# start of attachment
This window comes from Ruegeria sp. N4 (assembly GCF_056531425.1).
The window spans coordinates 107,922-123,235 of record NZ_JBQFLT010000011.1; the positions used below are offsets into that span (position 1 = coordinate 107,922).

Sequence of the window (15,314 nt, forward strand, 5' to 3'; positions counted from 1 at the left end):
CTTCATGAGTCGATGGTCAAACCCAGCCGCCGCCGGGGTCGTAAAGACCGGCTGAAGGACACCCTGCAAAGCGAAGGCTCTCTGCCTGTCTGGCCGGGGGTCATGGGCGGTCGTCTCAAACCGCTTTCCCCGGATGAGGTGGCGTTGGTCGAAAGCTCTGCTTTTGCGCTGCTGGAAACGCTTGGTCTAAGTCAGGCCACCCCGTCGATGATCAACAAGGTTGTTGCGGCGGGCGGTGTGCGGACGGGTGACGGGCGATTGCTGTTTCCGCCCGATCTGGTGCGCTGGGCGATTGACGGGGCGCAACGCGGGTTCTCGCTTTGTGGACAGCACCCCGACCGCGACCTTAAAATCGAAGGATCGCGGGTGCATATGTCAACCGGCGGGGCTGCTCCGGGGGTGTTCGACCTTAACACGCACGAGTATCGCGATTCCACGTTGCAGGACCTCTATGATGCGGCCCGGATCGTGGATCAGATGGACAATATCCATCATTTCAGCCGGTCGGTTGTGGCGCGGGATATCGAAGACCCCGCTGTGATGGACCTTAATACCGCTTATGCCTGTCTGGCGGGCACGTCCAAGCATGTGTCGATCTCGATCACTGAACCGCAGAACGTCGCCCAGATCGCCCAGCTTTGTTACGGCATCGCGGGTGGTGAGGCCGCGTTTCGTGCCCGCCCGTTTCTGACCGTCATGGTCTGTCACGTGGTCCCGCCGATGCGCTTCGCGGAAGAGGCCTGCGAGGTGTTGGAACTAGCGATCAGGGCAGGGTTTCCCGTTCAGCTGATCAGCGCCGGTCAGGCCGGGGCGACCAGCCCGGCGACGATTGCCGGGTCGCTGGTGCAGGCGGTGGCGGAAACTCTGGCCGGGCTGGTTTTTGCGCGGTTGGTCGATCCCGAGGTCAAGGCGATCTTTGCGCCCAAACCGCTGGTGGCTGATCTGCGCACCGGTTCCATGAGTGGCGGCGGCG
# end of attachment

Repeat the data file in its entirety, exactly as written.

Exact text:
This window comes from Ruegeria sp. N4 (assembly GCF_056531425.1).
The window spans coordinates 107,922-123,235 of record NZ_JBQFLT010000011.1; the positions used below are offsets into that span (position 1 = coordinate 107,922).

Sequence of the window (15,314 nt, forward strand, 5' to 3'; positions counted from 1 at the left end):
CTTCATGAGTCGATGGTCAAACCCAGCCGCCGCCGGGGTCGTAAAGACCGGCTGAAGGACACCCTGCAAAGCGAAGGCTCTCTGCCTGTCTGGCCGGGGGTCATGGGCGGTCGTCTCAAACCGCTTTCCCCGGATGAGGTGGCGTTGGTCGAAAGCTCTGCTTTTGCGCTGCTGGAAACGCTTGGTCTAAGTCAGGCCACCCCGTCGATGATCAACAAGGTTGTTGCGGCGGGCGGTGTGCGGACGGGTGACGGGCGATTGCTGTTTCCGCCCGATCTGGTGCGCTGGGCGATTGACGGGGCGCAACGCGGGTTCTCGCTTTGTGGACAGCACCCCGACCGCGACCTTAAAATCGAAGGATCGCGGGTGCATATGTCAACCGGCGGGGCTGCTCCGGGGGTGTTCGACCTTAACACGCACGAGTATCGCGATTCCACGTTGCAGGACCTCTATGATGCGGCCCGGATCGTGGATCAGATGGACAATATCCATCATTTCAGCCGGTCGGTTGTGGCGCGGGATATCGAAGACCCCGCTGTGATGGACCTTAATACCGCTTATGCCTGTCTGGCGGGCACGTCCAAGCATGTGTCGATCTCGATCACTGAACCGCAGAACGTCGCCCAGATCGCCCAGCTTTGTTACGGCATCGCGGGTGGTGAGGCCGCGTTTCGTGCCCGCCCGTTTCTGACCGTCATGGTCTGTCACGTGGTCCCGCCGATGCGCTTCGCGGAAGAGGCCTGCGAGGTGTTGGAACTAGCGATCAGGGCAGGGTTTCCCGTTCAGCTGATCAGCGCCGGTCAGGCCGGGGCGACCAGCCCGGCGACGATTGCCGGGTCGCTGGTGCAGGCGGTGGCGGAAACTCTGGCCGGGCTGGTTTTTGCGCGGTTGGTCGATCCCGAGGTCAAGGCGATCTTTGCGCCCAAACCGCTGGTGGCTGATCTGCGCACCGGTTCCATGAGTGGCGGCGGCG